December 14, 2020 The Mark of the Bell Witch (Documentary Review)
There are thousands of legends and tales of folklore in this world. For most, they seem to fade away over time. But for one town, Adams, Tennessee, there is one unforgettable legend, and on December 15th, 2020, the story is resurrected for the world to hear. The Mark of the Bell Witch will be available to rent or own through Amazon Instant Video and Vimeo On Demand, while DVD and Blu-ray will be available exclusively from the STM shop.
Produced by Small Town Monsters and directed by Seth Breedlove (Boggy Creek: The Truth Behind the Legend 2016, MOMO: The Missouri Monster 2019), The Mark of the Bell Witch will terrify her audience. The history of the Bell Witch dates back to 1817. Several years after Mr. John Bell, his wife, their six children and their slaves, moved to rural Adams, Tennessee. Horrifying claims were made by the family, claims such as knocking and scratching sounds on the walls and doors of their house. Further claims included mysterious, scary-looking creatures being seen on the property. These creatures included huge black birds, a hare that Mr. John shot at before it vanished into thin air, and a black, ferocious looking dog. The thing that stands out the most about the mysterious creatures is that one of the slaves, Dean, had seen the big black dog and took his axe to the dog’s head when the dog seemed to be ill toward Dean. The next night he saw the same dog, but this time, there were two heads!
After months of tormenting the family, particularly daughter Betsy, the entity that is now known as the Bell Witch had found her voice. With poor young Betsy having her hair pulled and being slapped so hard that she developed welts, the family had reached their limit. And that is when the witch spoke, claiming that she was the spirit of one Kate Batts. Though perhaps her most shocking statement was that she was there to kill John. Subsequently, the hellish torment lasted until 1820 when old John Bell finally died.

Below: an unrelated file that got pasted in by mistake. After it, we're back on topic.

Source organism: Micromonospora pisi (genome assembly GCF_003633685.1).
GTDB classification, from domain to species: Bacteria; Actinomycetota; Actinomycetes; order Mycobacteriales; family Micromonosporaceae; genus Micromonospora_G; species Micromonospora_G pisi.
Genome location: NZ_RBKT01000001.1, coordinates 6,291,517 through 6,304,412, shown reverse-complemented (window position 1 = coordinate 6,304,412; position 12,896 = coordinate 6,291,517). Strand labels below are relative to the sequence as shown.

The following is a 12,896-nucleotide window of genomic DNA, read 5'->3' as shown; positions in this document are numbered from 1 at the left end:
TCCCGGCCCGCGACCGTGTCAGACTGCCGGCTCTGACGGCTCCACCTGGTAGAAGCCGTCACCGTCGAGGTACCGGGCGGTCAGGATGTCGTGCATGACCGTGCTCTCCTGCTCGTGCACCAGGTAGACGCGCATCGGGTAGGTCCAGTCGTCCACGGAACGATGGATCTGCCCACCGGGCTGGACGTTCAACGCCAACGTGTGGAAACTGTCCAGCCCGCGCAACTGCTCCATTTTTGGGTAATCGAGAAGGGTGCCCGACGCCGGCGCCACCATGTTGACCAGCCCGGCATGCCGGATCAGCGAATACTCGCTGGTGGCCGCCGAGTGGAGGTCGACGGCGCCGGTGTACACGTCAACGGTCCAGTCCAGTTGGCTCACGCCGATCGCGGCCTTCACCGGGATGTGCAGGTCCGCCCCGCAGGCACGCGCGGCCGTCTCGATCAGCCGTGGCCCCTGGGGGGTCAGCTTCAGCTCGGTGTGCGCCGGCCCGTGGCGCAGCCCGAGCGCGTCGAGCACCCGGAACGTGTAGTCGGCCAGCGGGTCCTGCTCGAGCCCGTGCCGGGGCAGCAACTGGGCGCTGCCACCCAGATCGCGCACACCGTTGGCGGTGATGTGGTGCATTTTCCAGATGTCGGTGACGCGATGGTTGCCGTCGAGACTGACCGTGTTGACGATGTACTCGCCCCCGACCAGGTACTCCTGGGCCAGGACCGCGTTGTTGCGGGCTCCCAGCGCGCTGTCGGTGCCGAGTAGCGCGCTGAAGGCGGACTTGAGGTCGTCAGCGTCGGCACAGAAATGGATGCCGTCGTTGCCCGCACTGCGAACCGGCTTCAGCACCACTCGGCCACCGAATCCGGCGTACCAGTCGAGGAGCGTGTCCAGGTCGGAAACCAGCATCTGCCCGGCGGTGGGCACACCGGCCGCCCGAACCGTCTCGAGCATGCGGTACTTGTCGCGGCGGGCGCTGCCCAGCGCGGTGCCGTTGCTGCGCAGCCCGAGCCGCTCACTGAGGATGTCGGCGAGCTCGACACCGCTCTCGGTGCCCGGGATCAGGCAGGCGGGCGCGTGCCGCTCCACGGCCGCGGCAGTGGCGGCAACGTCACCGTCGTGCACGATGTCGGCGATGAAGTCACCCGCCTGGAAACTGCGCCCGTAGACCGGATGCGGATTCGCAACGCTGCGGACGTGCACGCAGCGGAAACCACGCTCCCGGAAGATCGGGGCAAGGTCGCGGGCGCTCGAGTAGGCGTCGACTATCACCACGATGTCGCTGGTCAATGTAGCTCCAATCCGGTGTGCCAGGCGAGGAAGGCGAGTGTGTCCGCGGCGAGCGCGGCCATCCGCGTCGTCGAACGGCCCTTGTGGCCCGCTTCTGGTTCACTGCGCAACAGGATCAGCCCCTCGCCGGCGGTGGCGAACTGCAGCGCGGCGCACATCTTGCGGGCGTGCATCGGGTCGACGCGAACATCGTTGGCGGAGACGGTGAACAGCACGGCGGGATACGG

The Mark of the Bell Witch is a documentary film based on the first documented accounts of this so-called “witch.” The book with these accounts was published in 1894 by M. V. Ingram and titled The Bell Witch, which tells the story of the Bell family and the hell they suffered from a spirit, as the family preferred to call her. The film opens up with folklorist Brandon Barker, as well as local historian and Author Timothy Henson, at the John Bell Jr. cemetery where Bell’s youngest son, John Bell Jr., was buried along with his own family.
From there, the film dives into the history of Adams and the people. Interesting fact is that the film is split into chapters, and in these chapters the audience gets a few passages from Ingram’s book, delivered by Narrator Lauren Ashley Carter (Premium Rush 2012, Darlin’ 2019). These chapters take the audience through details of the alleged torment of the Bell family at the hands of the witch.
Also included in the documentary are reenactments of the story. The actors portraying the Bell family are great in their roles. Especially Amy Davies (MOMO: The Missouri Monster 2019), who perfectly depicts the innocence of the young Betsy “Elizabeth” Bell, and does a phenomenal job displaying just the right amount of fear of the Bell Witch. Another phenomenal character was without a doubt the bell witch/spirit, or, rather, the actress’ voice. Adrienne Breedlove (MOMO: The Missouri Monster 2019, The Trail of Bigfoot 2019) made great use of her phenomenal voice, giving the witch her eerie and sinister presence.
Each of the reenactments are filmed in black and white, which gives it that “back in the day” feel. It also builds tension for the scenes, making the scary moments more terrifying. The music done by Small Town Monsters’ go-to, Brandon Dalo (Boggy Creek Monster 2016, Terror In The Skies 2019), is what brings the intensity of the scares to these reenactments. One thing is for sure, the music will definitely put the fear in you if the Bell Witch herself does not.
Overall, the black and white mixed with the tension-filled music make this sinister documentary more scary than the Blair Witch herself. The acting is phenomenal and the theories about who or what the Bell Witch was are just as terrifying as they are interesting. As to the overall experience, it is one that should not be passed up. For this, Cryptic Rock feels that The Mark of the Bell Witch deserves a 5 out of 5 stars.